When I started out I knew nothing at all, but if I could work out the difference between qual and quant I could figure out what people did, or at least I could start to ask the right questions.
At that time the agencies usually wanted someone who could do qual or could do quant. You didn’t need to be able to present until you were at AD level and no one ever ever mentioned sales.
Insight was rarely mentioned.
Now every job spec mentions insight, 60% strategy, and 80% make some reference to sales and commercial acumen.
The duties and responsibilities of roles are varied and I would say more interesting and flexible for an employee. You need to have many “hats” or skills, not just one.
The career of the Researcher today seems much more than that of the Researcher of 1996.
One of the challenges this presents is that it’s difficult when explaining who you are at interview, which of your skills do you focus on; project management, analysis, leadership, insight, strategy, innovation, sales, and not forgetting Qual and quant?
Recruitment has changed as well. There are more automated responses, which makes it less human in some cases and challenging if you, as the candidate, need time to illustrate why you are a good match.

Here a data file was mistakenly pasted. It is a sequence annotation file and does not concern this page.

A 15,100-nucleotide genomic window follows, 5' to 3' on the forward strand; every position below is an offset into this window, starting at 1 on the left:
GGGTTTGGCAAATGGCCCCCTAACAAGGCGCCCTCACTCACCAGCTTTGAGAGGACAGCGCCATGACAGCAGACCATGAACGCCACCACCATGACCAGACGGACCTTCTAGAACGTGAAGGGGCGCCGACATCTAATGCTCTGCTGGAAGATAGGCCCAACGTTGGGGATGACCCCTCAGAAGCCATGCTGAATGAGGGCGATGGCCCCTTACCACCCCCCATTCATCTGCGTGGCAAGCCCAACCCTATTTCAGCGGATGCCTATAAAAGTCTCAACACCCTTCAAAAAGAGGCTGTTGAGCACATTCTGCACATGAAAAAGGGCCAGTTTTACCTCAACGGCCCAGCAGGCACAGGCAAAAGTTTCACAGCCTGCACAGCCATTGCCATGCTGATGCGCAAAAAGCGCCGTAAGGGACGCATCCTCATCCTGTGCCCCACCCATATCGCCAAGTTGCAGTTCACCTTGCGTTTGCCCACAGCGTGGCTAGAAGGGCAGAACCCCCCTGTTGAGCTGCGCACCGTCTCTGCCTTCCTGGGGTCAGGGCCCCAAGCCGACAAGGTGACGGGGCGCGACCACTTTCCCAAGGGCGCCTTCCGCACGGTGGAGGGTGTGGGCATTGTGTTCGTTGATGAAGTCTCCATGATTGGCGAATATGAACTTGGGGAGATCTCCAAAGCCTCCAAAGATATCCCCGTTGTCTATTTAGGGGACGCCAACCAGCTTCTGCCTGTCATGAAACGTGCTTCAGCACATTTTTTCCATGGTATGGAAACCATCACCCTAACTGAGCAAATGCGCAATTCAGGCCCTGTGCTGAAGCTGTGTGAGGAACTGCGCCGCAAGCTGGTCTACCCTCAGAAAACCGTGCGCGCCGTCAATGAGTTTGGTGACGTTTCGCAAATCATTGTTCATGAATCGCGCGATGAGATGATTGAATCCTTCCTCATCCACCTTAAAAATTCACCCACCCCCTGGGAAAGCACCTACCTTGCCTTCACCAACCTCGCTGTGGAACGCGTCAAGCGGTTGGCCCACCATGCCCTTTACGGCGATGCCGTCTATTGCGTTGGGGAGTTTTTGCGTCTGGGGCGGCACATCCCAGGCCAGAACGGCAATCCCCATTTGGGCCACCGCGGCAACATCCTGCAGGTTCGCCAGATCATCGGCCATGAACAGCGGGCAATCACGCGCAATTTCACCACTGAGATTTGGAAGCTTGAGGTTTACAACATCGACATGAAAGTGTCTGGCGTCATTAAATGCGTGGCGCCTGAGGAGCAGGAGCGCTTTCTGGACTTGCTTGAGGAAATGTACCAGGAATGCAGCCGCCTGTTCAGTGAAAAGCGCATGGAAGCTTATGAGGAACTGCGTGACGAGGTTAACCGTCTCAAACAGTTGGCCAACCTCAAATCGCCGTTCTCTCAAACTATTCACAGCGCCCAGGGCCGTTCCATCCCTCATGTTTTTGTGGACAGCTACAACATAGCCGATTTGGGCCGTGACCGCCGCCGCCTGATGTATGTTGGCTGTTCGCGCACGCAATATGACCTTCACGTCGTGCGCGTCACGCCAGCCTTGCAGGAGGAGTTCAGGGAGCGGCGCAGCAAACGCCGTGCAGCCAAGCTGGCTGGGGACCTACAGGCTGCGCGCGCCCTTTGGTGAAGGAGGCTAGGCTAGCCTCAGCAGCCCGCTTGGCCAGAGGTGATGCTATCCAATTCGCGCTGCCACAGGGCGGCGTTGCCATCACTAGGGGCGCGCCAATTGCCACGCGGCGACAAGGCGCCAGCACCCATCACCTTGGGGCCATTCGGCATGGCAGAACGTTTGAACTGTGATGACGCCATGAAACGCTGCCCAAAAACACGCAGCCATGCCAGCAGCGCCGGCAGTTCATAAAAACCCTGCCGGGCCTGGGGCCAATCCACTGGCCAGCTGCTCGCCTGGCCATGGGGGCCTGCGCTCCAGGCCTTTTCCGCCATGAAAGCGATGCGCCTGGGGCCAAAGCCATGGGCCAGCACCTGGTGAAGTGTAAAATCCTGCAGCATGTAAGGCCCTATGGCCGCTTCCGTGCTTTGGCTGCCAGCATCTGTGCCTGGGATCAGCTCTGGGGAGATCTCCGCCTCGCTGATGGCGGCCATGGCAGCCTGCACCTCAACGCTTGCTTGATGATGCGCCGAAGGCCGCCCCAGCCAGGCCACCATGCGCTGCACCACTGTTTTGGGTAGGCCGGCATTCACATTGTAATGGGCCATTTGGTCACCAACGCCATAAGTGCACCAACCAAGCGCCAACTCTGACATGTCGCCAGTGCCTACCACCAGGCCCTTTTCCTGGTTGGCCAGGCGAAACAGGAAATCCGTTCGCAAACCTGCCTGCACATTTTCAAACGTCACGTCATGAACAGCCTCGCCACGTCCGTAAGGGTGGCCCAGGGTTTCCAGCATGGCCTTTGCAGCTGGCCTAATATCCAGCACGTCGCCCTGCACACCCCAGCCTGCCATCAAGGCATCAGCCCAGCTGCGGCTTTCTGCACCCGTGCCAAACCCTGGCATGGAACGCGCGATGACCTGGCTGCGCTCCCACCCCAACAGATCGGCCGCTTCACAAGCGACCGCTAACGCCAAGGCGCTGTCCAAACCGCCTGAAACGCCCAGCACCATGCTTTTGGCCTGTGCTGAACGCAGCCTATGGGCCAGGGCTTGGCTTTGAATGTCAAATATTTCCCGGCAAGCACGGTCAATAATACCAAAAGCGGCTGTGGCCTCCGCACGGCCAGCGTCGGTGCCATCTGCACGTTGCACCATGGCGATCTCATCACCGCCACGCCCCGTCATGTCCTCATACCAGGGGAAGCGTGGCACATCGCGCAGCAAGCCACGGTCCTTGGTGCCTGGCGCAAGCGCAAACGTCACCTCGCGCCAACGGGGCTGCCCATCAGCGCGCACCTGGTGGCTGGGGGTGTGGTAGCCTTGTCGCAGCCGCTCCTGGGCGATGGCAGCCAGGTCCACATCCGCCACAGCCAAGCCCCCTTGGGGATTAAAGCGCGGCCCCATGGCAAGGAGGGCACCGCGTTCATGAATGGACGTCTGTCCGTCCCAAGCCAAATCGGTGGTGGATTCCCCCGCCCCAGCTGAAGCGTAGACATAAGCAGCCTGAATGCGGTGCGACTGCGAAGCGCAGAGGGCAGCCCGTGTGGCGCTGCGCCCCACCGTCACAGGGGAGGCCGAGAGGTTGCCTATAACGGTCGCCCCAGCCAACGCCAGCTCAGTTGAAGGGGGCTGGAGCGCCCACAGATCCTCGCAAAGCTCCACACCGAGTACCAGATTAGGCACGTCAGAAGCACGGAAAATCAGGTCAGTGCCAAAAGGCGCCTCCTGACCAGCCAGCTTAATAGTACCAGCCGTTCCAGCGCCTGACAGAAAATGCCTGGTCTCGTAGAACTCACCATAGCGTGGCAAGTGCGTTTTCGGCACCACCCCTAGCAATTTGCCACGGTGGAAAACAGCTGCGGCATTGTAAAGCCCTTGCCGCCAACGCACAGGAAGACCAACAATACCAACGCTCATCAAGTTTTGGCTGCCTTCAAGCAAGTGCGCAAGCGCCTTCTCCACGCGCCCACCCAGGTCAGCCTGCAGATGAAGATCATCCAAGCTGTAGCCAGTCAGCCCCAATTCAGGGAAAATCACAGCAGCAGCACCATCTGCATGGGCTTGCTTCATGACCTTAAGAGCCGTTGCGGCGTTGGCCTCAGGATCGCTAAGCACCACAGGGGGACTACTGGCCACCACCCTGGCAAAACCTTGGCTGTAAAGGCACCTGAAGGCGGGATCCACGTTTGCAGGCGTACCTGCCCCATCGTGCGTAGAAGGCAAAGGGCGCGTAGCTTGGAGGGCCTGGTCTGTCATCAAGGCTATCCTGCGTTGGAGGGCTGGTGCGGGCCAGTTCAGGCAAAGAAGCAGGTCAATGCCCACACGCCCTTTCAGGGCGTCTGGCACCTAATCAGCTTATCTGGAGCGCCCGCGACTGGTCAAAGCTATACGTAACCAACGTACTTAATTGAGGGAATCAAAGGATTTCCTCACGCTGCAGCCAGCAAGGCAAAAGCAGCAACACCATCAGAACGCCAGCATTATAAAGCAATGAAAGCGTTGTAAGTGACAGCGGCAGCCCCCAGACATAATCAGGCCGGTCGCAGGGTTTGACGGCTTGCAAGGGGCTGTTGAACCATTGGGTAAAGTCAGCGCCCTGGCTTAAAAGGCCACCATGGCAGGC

Our candidates often leave an interview and call us saying I forgot to talk about this project or this skill/attribute. We can then step in, wrap up loose ends and if it is the right opportunity we can ensure that it isn’t lost because really 1 hour isn’t enough time to talk about everything you can do.
Where it counts if you have a good recruitment partner, whether you are hiring or job hunting, it really works. So try to think of your recruiter as an essential service – someone who can make this key part of your life a little easier. A great recruiter will be with you for the lifespan of your career – we certainly have been for many of our candidates.